Definition: Wind power is energy obtained from the use of air flow to generate electricity or mechanical power. As a renewable energy source, wind power is a sustainable alternative to burning fossil fuels, producing no greenhouse gas emissions during operation, consuming no water, and using relatively little land.
Large-scale wind power generation consists of large turbines grouped together on one site to form a wind farm or wind park, either onshore (on land) or offshore (at sea or in freshwater). For businesses looking to tap into electricity generation through wind power, the more commercially viable method at this moment in time is onshore wind, as this is widely considered as the most cost-effective and technologically mature of all renewable technologies. Onshore wind is expected to continue providing energy security, while making an affordable, clean and significant contribution to the UK’s energy mix.
How does a wind turbine work?
When the wind blows, it turns the carbon-fibre blades on the turbine, which turns a motor, which turns kinetic energy into electricity. This energy is transferred to a gearbox, which converts the slow speed of the spinning blades into higher-speed rotary motion – turning the drive shaft quickly enough to power an electricity generator.
What is the market size for wind power?
More than 54GW of clean, renewable wind power capacity was installed across the global market in 2016, which now comprises more than 90 countries – including nine with more than 10,000MW installed, and 29 which have now passed the 1,000MW mark. Cumulative capacity grew by 12.6% to reach a total of 486.8GW.
The UK is one of the best locations for wind power in the world and is considered to be the best in Europe. Within the UK, wind power is the largest source of renewable electricity. Wind power delivers a growing percentage of the energy of the UK and by mid-June 2017, it consisted of 7,613 wind turbines with a total installed capacity of more than 15.6GW: 10,275MW of onshore capacity and 5,356MW of offshore capacity. The UK made history in 2016, with analysis revealing that energy from wind turbines dwarfed energy sourced from coal power stations for the first time ever.
What are the business benefits of installing wind power?
Wind turbines not only reduce carbon emissions, but provide energy security whilst protecting against future energy price rises. Moreover, the cost of onshore wind farms is relatively cheap, allowing for mass ‘farms’ of wind turbines. The shorter distance between the windmills and the consumer allows for less voltage drop off on the cabling. And Wind turbines are relatively quick to install and can be built within a few months – unlike a nuclear power station, for example, which can take more than 20 years to get up and running.
The overall reliability of wind turbines is high – more than 97% availability is standard for modern turbines. High upfront costs are negated by the fact that wind energy is limitless and virtually free (barring operation and maintenance costs) over a typical 25-year lifetime. Most wind turbines pay back their initial investment within nine years of installation and can continue to provide income to businesses. Any excess electricity generate that cannot be use can be exported to the grid network, for example in times of high wind speeds but low electricity demand on the wind farm.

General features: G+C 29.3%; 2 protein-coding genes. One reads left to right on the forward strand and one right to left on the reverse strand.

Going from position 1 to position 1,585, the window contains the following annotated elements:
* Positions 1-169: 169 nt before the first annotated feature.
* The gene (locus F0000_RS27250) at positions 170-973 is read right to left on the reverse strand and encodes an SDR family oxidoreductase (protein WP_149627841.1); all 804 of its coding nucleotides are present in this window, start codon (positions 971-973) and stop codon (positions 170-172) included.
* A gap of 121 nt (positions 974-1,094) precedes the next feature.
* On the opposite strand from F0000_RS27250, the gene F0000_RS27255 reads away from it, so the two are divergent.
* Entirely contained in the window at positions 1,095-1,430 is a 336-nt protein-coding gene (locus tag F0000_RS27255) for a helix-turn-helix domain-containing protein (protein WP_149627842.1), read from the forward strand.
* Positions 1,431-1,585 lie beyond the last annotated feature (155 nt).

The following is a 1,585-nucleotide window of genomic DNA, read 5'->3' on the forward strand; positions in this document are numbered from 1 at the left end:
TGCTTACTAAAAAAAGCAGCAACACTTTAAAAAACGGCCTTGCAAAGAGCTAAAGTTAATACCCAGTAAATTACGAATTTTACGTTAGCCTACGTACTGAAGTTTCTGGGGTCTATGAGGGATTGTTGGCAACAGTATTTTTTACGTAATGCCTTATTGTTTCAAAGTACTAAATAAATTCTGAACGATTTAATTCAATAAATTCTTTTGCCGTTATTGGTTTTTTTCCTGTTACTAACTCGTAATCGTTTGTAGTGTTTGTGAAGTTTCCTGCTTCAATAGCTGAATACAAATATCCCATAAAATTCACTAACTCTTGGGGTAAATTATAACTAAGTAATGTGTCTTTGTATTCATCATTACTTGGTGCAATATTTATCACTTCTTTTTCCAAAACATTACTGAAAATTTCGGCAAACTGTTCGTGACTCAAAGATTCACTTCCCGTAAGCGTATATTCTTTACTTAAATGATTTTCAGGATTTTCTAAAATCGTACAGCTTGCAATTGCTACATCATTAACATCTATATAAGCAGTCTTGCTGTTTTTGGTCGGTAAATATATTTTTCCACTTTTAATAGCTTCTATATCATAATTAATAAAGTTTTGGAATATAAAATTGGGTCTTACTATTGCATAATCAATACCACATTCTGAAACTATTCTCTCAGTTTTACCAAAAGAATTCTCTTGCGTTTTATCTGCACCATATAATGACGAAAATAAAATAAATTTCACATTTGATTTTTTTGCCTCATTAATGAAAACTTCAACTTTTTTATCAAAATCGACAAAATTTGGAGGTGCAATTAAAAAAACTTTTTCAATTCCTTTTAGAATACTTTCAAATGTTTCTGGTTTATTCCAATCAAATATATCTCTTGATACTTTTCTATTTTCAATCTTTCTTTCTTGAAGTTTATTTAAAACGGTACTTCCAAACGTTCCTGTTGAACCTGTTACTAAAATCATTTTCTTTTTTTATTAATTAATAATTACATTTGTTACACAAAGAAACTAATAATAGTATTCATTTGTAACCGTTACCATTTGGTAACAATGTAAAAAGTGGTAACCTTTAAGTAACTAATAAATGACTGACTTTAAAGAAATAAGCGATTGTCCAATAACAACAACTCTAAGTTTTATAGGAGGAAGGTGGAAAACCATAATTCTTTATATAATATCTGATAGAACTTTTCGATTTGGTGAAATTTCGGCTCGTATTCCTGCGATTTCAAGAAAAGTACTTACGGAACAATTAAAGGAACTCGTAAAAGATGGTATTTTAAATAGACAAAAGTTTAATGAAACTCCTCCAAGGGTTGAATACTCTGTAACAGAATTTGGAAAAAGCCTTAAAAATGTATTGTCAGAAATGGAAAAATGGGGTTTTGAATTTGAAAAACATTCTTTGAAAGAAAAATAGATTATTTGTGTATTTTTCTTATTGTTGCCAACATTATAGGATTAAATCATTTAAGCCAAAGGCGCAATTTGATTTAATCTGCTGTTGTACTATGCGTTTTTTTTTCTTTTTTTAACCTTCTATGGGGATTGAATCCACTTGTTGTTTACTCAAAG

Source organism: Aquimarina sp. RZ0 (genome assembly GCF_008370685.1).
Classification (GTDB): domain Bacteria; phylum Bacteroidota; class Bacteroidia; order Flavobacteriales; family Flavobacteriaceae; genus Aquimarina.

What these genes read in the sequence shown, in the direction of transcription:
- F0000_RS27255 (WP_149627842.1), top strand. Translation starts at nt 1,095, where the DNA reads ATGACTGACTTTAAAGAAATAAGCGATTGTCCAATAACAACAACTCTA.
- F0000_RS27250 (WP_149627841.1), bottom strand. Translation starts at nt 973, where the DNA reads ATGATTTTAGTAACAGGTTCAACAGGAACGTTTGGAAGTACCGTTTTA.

What are the costs of installing wind power?
Upfront costs for the smallest commercial wind turbines (>55kW) start at around £300,000 rising to several million pounds for the largest (2-3MW). If self-funding, businesses should expect a payback of seven to nine years for a large-scale turbine (>1.5MW) and 10-12 years for a medium-scale turbine (<1.5MW). If financed through a third-party power purchase agreement (PPA) for the system’s lifetime, energy bill savings of 8-10% should be achievable.
What are the business requirements when installing wind power?
Businesses looking to implement onsite wind power must consider a variety of factors. First, the location of the site should be assessed, with considerations made for average wind speed in the local area – of course, higher wind speeds will mean more energy generated by the wind turbines. In this regard, sites on top of a hill or in a wide open space with no obstructions nearby will be beneficial.
Wind turbines also require a suitable electrical supply to connect to. The systems are large and heavy, so the access roads and tracks to the site need to be capable of taking oversize loads with no weak bridges, excessively tight corners or steep gradients.
Wind turbines are very visible within the landscape, so sites with landscape designations such as National Parks or Areas of Outstanding Natural Beauty (AONB) will have more difficulty obtaining planning consent. Businesses also need to consider sufficient separation from noise-sensitive neighbours. Modern wind turbines are remarkably quiet, but even so there are very stringent maximum noise levels that have to be met to obtain planning consent.
What is the policy backdrop for wind power?
The UK Government’s Feed-in Tariff (FiT) subsidy scheme supports wind power installations for the lifecycle of a project, and provides a supplementary income to businesses. It is worth noting, however, that tariff rates are diminishing for large-scale wind power installations. FiTs are paid for every kWh generated, regardless of whether it is consumed onsite or exported. The amount paid under the FiT for wind is banded for different sizes of wind turbine so that smaller turbines which normally cost disproportionately more to install are not penalised.
See also: Onsite generation
See also: Onshore wind
See also: Offshore wind